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January 6, 2022

Regulatory roundup: Albireo ASBT inhibitor shot at further study rises in liver diseases

Roche in ulcerative colitis and Alzamend Neuro in dementia associated with Alzheimer’s disease are also reviewed by GlobalData’s Investigative News team.

By William Newton

Need to know:

GlobalData’s Investigative News team reviews data generated by an in-house model that combines machine learning and its proprietary algorithm. Likelihood of Approval (LoA) provides the probability of a drug in securing regulatory support; Phase Transition Success Rate (PTSR) indicates the probability of a drug advancing to the next stage of development. The model uses data points from individual drugs, clinical trials, regulatory milestones, company, and financial databases.

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Albireo unveils liver disease data

Albireo Pharma’s A3907 for liver diseases saw its PTSR climb after positive topline results from a Phase I trial were revealed. The PTSR rose 11 points in primary sclerosing cholangitis (PSC) and in primary biliary cholangitis (PBC), bringing their respective rates to 72% and 71%.

The Phase I study met its primary endpoints of no reported serious adverse events (AEs) or discontinuations due to treatment emergent AEs. The most common treatment emergent AEs, all of which were mild, were abdominal symptoms like loose stools. A3907 also did not have any clinically significant effects on hematology, clinical chemistry, physical examinations, or in electrocardiogram analyses.

Albireo announced topline results on 16 December, and the PTSR changes took effect 20 December. The positive Phase I did not affect the drug’s LoA, which held steady at 0% and 3% for PSC and PBC.

A3907 is an apical sodium-dependent bile acid transporter (ASBT) inhibitor that could inhibit ASBT expressed by cholangiocytes. PSC and PBC are chronic cholestatic liver diseases that can progress to end-stage liver disease over 10–20 years.

Roche makes progress in ulcerative colitis

Roche’s efmarodocokin alfa for moderate-to-severe ulcerative colitis saw its PTSR jump nine points to 35% after its Phase II trial completed. Efmarodocokin alfa targets the interleukin-22 receptor, generating potential anti-inflammatory effects. updated the Phase II trial (NCT03558152) from “active, not recruiting” to “completed” on 20 December, and the PTSR change occurred 21 December. The 195-patient Phase II was designed to compare efmarodocokin, also known as UTTR1147A, against Takeda Pharmaceutical’s Entyvio (vedolizumab) and placebo.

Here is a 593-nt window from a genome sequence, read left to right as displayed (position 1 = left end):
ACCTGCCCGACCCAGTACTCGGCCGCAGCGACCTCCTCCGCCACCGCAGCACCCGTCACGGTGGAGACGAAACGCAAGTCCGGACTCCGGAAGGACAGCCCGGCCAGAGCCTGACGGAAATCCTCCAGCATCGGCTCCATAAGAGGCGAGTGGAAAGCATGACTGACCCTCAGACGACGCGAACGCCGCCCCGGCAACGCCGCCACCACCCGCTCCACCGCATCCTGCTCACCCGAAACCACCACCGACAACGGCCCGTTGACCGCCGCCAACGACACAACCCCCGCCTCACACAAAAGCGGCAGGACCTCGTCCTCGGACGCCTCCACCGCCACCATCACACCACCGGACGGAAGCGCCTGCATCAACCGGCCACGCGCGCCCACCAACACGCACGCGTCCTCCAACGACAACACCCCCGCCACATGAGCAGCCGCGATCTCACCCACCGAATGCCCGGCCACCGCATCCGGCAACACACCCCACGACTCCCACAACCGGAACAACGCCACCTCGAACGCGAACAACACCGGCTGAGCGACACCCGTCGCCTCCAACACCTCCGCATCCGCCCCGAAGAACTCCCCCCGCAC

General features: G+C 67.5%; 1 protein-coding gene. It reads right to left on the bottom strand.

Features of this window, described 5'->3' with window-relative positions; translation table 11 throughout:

The first part of the study focused on induction of clinical remission of ulcerative colitis, while the second part tested the durability of remission. The Phase II has a primary endpoint of percentage of patients with clinical remission after eight weeks.

The completed Phase II also bumped the drug’s LoA up three points to 11%. Efmarodocokin alfa is under investigation by Roche’s subsidiary Genentech.

Alzamend Neuro shares positive Phase I topline data

Alzamend Neuro’s AL-001 for dementia associated with Alzheimer’s disease saw its PTSR leap 15 points to 73%. This is on the heels of the company announcing positive topline results on 17 December from a Phase I trial.

The Phase I is designed to find an appropriate Phase II dose. Study data shows AL-001, which has an oral lithium delivery system, is bioequivalent to lithium carbonate. Lithium carbonate is approved for bipolar disorder.

The Phase I also shows both AL-001 and lithium carbonate had similar time curves on their respective lithium plasma concentration levels. AL-001 is a lithium-salcylate-L-proline engineered ionic cocrystal. The positive Phase I also slightly upped the drug’s LoA by two points to 9%. Both the PTSR and LoA were updated on 21 December.

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